Illustration: Aïda Amer/Axios
Little has changed about the fundamentals since last week's selloff that was the worst in months, but bullish stock traders have bid back all of the the S&P 500's losses and sent the Nasdaq to a new record high.
What's happening: The market continues to bet on generous central banks providing stimulus to help the global economy recover from the novel coronavirus outbreak that has stalled supply chains, closed businesses and quarantined millions of people.
- The People's Bank of China has obliged already, cutting banks’ reserve requirement ratios and pumping hundreds of billions of dollars into markets to help stabilize the Shanghai and Shenzhen stock exchanges, which fell to their lowest levels in a year on Monday.
More is expected from China in the coming days. The PBOC is seen lowering its key lending rate and continuing to pump cash into the banking system.
On the other side: Most commodity prices have seen no such rebound thus far, with oil falling by 20% from its last high and now in a bear market. Metals like nickel, aluminum and lead also have continued to fall.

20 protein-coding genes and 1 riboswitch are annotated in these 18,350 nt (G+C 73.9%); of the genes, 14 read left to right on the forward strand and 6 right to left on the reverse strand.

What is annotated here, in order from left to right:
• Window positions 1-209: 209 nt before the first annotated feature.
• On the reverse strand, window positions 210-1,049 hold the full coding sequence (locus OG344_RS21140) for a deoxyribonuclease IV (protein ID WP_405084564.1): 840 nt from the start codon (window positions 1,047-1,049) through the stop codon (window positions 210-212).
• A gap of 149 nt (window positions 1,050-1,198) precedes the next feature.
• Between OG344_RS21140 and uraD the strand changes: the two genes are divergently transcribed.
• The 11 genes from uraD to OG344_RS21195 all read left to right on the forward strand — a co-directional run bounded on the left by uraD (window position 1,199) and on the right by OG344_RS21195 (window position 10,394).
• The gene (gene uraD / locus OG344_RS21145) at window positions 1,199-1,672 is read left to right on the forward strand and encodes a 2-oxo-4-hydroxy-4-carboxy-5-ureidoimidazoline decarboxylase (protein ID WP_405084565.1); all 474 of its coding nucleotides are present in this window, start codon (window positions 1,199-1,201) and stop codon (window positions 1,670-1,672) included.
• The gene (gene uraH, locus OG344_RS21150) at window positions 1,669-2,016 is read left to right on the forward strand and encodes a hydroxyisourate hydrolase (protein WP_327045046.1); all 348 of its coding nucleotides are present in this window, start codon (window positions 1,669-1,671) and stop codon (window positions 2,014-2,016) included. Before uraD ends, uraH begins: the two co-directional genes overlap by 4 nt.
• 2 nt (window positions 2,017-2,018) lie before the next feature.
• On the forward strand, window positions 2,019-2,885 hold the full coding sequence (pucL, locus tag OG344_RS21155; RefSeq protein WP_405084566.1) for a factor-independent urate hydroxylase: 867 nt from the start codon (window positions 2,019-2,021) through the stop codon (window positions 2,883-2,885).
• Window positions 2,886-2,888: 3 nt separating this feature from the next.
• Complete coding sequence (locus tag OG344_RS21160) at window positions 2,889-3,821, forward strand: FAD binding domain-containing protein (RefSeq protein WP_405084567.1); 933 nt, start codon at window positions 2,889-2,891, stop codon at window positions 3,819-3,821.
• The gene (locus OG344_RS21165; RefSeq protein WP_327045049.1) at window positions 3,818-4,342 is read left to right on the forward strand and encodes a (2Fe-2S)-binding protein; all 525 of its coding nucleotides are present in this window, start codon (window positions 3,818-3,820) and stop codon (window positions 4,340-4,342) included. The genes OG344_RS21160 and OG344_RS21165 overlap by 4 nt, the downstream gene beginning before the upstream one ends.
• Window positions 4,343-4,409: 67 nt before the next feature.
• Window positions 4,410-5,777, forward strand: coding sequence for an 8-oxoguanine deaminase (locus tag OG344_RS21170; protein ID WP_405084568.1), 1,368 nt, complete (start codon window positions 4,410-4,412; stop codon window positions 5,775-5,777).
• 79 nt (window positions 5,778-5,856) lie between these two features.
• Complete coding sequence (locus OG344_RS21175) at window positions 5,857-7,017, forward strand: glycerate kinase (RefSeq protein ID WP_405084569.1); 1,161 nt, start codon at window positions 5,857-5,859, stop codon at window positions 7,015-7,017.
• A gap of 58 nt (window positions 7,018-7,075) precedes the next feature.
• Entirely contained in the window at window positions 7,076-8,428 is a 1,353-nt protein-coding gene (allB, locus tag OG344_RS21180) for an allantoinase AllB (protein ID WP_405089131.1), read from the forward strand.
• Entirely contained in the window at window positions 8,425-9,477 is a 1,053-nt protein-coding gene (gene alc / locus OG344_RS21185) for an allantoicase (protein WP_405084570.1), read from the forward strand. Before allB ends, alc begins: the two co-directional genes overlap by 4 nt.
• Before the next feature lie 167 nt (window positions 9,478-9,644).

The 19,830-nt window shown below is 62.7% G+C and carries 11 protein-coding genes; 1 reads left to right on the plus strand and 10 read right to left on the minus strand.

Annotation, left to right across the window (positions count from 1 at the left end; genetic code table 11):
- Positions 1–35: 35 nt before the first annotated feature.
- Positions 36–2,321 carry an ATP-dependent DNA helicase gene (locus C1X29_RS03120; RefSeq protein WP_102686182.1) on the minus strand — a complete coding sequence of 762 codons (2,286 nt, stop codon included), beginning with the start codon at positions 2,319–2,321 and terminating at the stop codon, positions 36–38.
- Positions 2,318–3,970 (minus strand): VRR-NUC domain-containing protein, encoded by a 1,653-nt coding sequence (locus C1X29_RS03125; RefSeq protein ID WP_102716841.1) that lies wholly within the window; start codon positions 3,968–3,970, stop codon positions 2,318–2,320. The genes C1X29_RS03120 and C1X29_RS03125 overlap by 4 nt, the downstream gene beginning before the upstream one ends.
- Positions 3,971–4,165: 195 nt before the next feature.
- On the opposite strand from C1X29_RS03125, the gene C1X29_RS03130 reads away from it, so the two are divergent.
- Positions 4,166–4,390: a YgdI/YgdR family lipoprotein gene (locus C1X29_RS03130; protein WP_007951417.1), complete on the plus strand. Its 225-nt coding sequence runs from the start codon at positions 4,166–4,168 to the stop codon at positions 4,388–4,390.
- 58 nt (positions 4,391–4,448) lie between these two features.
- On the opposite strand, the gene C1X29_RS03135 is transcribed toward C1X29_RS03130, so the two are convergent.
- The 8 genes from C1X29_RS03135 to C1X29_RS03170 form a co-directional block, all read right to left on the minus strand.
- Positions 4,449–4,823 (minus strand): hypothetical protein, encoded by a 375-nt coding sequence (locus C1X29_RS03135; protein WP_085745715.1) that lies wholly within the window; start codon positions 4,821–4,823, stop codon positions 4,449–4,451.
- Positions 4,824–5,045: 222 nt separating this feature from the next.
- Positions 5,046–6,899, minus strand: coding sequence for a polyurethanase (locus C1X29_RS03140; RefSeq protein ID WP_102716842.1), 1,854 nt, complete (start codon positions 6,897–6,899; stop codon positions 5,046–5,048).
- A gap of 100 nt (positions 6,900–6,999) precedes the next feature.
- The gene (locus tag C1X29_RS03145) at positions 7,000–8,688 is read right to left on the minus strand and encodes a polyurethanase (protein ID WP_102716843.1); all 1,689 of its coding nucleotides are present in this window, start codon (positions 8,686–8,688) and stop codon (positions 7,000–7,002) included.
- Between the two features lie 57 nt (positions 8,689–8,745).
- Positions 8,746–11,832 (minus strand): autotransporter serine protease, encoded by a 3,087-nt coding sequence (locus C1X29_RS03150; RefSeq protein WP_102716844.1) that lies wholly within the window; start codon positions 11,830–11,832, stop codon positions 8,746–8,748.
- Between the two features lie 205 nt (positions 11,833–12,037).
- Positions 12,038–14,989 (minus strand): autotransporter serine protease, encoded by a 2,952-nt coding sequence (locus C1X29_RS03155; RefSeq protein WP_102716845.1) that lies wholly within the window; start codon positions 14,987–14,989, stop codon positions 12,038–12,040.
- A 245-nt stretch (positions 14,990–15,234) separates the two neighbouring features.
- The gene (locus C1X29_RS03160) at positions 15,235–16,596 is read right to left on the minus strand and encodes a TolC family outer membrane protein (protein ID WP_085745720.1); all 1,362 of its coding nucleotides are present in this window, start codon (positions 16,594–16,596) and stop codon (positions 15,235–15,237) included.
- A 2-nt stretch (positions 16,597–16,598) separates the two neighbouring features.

- Copper prices, seen as a proxy for expected global growth, rose by 1% on Tuesday, but are down 8.5% year to date.
Why it matters: There are not yet signs global growth will recover from the coronavirus shock, yet the Dow is trading at a price-to-earnings ratio of nearly 20 and the Nasdaq's P/E ratio is over 29, according to FactSet data.
- Both figures are well above historical averages and even higher than earlier this year when top investment strategists warned that valuations had gotten especially high and looked poised for a pullback.
- Stocks will likely need strong economic growth to live up to their current valuations.